Although important parts of the Bulgarian media are controlled by state agencies, including Bulgarian National Television, Bulgarian National Radio and the Bulgarian Telegraph Agency, reporting is generally considered unbiased due to direct government interference, although there are no specific laws upholding this situation. There are no legal restrictions on the print media, and there are also a large number of private television and radio stations. Nevertheless, the traditional Bulgarian media are under negative economic and political pressure and cases of self-censorship have occurred. At the same time, the internet media are gaining popularity due to their lack of censorship and the diversity of content and opinions they present.
Bulgarian cuisine is similar to that of other Balkan countries and shows a strong Turkish and Greek influence. Yoghurt, lukanka, banitsa, shopska salad, lyutenitsa and kozunak are among the best-known local dishes. Oriental dishes such as moussaka, gyuvech and baklava are also present. Meat consumption is lower than the European average, with a clear preference for a variety of salads. Rakia is a traditional fruit brandy that was drunk in Bulgaria as early as the 14th century. Bulgarian wine is known for its Traminer, Muscat and Mavrud types, with an annual production of up to 200 000 tonnes. Until 1989, Bulgaria was the second largest wine exporter in the world.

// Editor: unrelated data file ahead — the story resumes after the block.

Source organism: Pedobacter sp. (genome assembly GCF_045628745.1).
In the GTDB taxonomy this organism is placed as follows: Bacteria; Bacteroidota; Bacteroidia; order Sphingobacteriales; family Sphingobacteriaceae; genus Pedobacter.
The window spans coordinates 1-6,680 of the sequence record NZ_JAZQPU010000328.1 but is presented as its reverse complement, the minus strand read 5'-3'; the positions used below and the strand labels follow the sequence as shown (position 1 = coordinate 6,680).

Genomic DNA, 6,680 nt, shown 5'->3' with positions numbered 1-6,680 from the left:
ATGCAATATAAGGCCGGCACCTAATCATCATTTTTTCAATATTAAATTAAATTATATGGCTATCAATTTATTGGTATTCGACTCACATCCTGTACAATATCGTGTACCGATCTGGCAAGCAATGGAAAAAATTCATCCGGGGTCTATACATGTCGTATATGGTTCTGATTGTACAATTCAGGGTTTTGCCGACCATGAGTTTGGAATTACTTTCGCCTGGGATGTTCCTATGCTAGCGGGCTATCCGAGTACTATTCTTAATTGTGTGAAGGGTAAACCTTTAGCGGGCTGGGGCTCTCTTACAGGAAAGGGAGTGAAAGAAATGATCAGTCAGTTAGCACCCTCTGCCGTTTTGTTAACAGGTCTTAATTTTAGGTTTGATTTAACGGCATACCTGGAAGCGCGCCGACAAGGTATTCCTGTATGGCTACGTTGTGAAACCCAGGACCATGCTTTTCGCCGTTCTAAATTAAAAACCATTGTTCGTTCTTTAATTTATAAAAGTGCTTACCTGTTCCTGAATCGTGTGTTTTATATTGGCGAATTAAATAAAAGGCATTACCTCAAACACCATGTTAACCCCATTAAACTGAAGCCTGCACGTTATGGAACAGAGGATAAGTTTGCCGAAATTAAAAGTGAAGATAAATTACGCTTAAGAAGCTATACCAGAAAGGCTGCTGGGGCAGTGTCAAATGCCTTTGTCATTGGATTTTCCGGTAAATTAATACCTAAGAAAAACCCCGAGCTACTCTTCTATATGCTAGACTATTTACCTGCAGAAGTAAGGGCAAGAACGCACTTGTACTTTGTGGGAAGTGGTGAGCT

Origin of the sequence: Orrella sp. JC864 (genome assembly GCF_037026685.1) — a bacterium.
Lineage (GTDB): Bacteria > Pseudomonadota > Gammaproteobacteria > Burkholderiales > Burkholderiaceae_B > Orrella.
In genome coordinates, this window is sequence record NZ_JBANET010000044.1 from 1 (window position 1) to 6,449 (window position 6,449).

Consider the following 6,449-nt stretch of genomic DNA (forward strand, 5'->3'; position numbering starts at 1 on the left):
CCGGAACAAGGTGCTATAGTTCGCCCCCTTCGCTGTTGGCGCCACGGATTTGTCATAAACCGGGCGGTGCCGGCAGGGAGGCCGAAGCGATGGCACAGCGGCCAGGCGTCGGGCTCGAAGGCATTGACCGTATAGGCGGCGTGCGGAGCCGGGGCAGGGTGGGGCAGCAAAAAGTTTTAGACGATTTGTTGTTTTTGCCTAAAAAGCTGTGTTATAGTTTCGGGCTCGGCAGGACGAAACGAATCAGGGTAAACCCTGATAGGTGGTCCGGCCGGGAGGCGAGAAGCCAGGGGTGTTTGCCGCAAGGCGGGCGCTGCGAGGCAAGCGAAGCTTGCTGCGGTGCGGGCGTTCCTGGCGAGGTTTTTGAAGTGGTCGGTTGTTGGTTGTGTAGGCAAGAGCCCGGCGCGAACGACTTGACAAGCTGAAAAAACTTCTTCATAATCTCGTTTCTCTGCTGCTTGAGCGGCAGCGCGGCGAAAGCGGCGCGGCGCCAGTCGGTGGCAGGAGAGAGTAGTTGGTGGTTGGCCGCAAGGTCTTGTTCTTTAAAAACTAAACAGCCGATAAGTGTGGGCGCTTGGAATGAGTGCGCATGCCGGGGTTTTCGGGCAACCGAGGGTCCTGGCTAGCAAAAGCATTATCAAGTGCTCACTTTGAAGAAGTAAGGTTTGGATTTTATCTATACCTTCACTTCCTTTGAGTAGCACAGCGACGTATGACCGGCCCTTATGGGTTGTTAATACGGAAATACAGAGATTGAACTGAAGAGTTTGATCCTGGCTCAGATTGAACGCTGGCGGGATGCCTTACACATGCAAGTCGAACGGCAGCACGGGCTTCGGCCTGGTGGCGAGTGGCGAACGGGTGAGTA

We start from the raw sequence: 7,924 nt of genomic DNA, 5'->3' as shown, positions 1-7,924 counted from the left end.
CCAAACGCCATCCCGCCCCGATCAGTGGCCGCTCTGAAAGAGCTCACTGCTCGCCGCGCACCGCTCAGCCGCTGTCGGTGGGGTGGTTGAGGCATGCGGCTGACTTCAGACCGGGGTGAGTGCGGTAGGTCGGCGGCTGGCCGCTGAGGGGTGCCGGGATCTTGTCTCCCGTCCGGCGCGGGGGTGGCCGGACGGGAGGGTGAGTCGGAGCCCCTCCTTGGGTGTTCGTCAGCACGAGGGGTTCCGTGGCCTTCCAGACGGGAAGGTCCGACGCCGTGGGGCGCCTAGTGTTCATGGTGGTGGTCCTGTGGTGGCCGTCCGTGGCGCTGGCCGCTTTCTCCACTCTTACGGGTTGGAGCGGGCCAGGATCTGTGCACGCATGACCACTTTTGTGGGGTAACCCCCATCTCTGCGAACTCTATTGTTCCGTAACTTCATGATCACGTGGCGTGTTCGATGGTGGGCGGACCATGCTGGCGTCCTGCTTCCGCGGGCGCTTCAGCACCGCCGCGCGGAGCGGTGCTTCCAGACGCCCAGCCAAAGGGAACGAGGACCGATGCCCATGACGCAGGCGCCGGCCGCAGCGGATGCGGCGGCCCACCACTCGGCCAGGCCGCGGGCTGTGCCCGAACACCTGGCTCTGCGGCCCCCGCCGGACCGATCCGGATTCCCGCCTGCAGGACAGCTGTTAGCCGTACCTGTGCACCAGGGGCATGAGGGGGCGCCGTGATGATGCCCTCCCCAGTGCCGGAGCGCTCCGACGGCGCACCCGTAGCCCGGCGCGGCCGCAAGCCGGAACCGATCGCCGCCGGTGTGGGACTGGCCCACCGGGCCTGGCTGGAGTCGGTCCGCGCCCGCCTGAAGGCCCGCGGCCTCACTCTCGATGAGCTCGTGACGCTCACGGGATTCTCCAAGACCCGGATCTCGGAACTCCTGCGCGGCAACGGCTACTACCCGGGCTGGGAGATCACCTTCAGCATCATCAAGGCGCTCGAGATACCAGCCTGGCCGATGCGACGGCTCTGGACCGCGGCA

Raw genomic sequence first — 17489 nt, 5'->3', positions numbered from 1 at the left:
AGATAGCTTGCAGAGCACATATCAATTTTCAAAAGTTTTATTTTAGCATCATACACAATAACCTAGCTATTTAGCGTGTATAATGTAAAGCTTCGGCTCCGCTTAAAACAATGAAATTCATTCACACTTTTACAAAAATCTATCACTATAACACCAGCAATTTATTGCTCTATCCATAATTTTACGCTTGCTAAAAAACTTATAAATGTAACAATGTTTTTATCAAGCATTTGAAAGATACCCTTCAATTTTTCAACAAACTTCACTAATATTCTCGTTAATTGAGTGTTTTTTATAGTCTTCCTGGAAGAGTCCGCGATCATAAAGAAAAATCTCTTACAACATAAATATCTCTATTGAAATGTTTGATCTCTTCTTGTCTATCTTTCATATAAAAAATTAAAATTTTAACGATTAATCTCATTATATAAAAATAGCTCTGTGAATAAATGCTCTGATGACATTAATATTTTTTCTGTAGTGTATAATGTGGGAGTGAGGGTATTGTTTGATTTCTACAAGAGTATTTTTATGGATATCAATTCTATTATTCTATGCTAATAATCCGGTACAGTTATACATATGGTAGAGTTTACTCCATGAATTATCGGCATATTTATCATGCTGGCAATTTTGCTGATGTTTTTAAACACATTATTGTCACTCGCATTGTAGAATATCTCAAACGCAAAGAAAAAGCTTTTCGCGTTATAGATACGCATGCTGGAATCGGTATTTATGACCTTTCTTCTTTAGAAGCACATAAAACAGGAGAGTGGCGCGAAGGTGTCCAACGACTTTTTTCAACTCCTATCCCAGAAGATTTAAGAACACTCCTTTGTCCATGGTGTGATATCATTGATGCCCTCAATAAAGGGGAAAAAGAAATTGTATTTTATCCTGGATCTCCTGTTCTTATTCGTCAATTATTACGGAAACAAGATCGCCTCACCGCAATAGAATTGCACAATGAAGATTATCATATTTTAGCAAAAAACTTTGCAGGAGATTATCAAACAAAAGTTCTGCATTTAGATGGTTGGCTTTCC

Sport in Bulgaria